Q. “An action which leads to undesirable consequences may be moral and an action that leads to good consequences can be immoral.” Comment (150 Words)08 Sep, 2022 GS Paper 4 Theoretical Questions
- Start your answer by giving a brief about Immanuel Kant’s Theory.
- Discuss Kant's idea of duty.
- Conclude suitably.
Immanuel Kant (1724-1804) was a great German philosopher. He formulated a moral theory grounded in the idea of duty. It is a deontological theory. “Deontology” is derived from the Greek roots deon=duty + logos = reason. From these words, we can see that in deontological theories an action is seen as moral in virtue of its being a duty obligation or obedience to moral laws’.
We may associate ‘duty’ for example with military duty. But duty in this sense is derived from a Military code. Kant’s concept of moral duty is much wider, it is an outcome of an individual’s rational thought. Human actions may lead to good or bad consequences. But these do not determine the moral worth of actions. In other words, an action that leads to undesirable consequences may be moral, and an action that leads to good consequences can be immoral. Consequences have nothing to do with moral obligation or duty, which alone counts for determining whether an action is moral or otherwise. In short, an action is moral if it is the outcome of a moral agent’s sense of duty.
Kant says that when any individual acts intentionally in a particular way in a given situation, he sets up a rule of conduct for others. It is the rule which underlies his action. Intentional action is not based on blind impulse but on rational thought. Such actions are in conformity with his moral duty. If a moral agent acts according to his duty, he can rationally recommend such actions for others.
Another way of expressing this prescription is that one should obey the moral law. This raises
The question of what moral law or duty is for the individual. Kant does not enumerate a set of rules or moral duties. He describes the moral law in a formal and abstract way, the moral agent perceives his duty in any given situation by applying the formal law.
From the above reasoning, Kant derives a universally valid moral rule of action known as the
Categorical Imperative. When a moral agent acts rationally, his action is based on a rule or maxim.
The rule regulates his action. If a debtor evades repayment of his loan, he will be acting on the maxim:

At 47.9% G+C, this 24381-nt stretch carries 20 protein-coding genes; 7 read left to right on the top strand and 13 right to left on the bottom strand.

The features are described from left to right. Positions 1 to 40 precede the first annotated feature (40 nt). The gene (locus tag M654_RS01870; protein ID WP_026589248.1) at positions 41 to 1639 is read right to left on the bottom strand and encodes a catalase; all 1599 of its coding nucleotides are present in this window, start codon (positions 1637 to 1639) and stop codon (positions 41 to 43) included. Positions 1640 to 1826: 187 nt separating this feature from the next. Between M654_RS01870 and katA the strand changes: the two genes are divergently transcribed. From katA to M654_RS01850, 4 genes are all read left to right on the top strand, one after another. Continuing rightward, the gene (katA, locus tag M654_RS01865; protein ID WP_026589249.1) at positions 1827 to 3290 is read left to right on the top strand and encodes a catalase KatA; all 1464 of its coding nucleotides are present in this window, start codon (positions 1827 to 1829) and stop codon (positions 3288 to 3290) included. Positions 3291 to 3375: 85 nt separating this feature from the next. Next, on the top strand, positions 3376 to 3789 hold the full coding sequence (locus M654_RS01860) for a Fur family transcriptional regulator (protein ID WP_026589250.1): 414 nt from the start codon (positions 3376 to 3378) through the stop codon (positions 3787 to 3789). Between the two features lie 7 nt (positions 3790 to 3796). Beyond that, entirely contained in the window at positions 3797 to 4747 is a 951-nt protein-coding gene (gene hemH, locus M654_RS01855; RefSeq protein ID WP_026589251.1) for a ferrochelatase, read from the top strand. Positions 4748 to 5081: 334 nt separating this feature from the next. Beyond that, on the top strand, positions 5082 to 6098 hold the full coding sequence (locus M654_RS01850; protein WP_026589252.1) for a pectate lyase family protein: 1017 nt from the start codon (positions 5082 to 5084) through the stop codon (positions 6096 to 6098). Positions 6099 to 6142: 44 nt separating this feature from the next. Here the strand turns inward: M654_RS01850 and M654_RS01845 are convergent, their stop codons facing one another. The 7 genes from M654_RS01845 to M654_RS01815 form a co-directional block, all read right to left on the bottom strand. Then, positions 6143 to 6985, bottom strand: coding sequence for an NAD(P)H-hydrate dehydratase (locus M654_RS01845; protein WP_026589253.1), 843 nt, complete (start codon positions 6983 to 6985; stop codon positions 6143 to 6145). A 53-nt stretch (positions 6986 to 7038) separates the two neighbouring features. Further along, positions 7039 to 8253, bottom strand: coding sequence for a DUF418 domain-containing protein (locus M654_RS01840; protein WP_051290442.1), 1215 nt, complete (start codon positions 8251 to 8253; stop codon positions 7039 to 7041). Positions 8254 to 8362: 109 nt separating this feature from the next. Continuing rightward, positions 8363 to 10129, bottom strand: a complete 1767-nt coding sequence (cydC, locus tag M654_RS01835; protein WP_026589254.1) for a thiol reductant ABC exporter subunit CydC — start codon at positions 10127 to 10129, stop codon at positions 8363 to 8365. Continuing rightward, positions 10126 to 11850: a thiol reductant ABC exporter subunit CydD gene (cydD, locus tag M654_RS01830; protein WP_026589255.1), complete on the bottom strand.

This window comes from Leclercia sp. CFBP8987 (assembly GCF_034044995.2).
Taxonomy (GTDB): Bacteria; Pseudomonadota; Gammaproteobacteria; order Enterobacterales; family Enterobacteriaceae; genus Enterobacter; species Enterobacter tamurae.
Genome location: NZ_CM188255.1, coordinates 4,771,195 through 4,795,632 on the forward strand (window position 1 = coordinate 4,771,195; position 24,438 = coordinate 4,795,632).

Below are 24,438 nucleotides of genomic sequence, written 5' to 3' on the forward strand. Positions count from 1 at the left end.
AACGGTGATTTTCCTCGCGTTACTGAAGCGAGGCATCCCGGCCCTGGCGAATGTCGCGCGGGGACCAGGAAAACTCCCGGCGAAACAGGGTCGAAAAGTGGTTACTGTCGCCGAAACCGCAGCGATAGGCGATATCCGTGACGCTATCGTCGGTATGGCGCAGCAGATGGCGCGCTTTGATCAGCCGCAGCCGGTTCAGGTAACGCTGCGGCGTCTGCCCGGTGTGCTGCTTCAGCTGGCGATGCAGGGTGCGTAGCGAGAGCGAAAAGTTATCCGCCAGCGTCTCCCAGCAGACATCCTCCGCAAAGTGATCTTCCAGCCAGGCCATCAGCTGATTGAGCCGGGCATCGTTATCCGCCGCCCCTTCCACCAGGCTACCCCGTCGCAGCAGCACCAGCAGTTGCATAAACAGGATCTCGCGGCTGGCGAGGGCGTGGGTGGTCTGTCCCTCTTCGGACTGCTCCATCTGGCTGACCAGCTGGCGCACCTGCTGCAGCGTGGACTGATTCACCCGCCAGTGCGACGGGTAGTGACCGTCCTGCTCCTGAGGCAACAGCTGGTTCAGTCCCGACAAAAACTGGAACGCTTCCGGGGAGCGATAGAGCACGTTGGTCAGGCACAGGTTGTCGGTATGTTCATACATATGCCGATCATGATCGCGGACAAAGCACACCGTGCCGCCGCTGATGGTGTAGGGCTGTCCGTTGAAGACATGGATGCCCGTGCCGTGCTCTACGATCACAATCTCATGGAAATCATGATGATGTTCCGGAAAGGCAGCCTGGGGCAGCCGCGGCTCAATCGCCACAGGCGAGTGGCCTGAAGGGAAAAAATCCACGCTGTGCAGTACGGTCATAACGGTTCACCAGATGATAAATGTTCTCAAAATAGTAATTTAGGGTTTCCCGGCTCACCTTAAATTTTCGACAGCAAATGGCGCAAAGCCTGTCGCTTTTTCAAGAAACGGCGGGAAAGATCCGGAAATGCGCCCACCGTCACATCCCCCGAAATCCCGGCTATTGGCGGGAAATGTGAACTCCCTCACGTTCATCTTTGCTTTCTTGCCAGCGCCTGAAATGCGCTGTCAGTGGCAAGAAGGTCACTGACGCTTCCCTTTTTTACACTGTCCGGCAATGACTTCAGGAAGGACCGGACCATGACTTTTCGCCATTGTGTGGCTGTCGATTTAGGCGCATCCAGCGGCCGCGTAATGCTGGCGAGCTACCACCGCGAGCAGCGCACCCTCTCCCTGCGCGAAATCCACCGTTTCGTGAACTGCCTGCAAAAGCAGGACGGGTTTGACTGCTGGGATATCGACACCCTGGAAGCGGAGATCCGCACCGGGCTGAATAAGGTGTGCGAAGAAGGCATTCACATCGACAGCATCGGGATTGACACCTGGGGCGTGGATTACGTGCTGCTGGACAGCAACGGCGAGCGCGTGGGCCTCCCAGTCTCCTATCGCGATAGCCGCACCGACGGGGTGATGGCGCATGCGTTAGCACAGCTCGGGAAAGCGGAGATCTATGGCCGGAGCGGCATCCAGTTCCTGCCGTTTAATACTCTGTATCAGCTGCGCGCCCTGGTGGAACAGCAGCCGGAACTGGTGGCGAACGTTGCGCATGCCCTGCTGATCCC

“One should evade loan repayment whenever one can”. When as a rational agent he acts on this maxim, he is making an implicit recommendation that others should follow the very same maxim. Now a rule or maxim that everyone must follow would be a law, a rule of action that is universal or applicable to everyone. This is what Kant means by a universal law. From this reasoning, it Follows that intentional action is rational and thus morally permissible only if one could rationally Recommend it to others. This is the same as saying that a moral agent’s action is rational and morally permissible only if he could will that the maxim of his action become a universal law.
Kant’s categorical imperative can be paraphrased as: A rational moral agent should never act except in such a way that he can also will that the maxim of his action become a universal law. This formulation is Known as the universal law version of the categorical imperative.In Kant’s own words,the categorical imperative can be expressed as: “So act that the maxim of your will might always hold as a principle of universal law”.
- Kant’s concept of duty is similar to the Nishkama Karma propounded by Bhagavat Geeta.
- Mahatma Gandhi also believed in duty-based ethics.
- Swami Vivekananda said, “devotion to duty is the highest form of worship to God”.
- Kant’s ethics have wide application in administration to guide actions of administrators that is based on moral and constitutional values.
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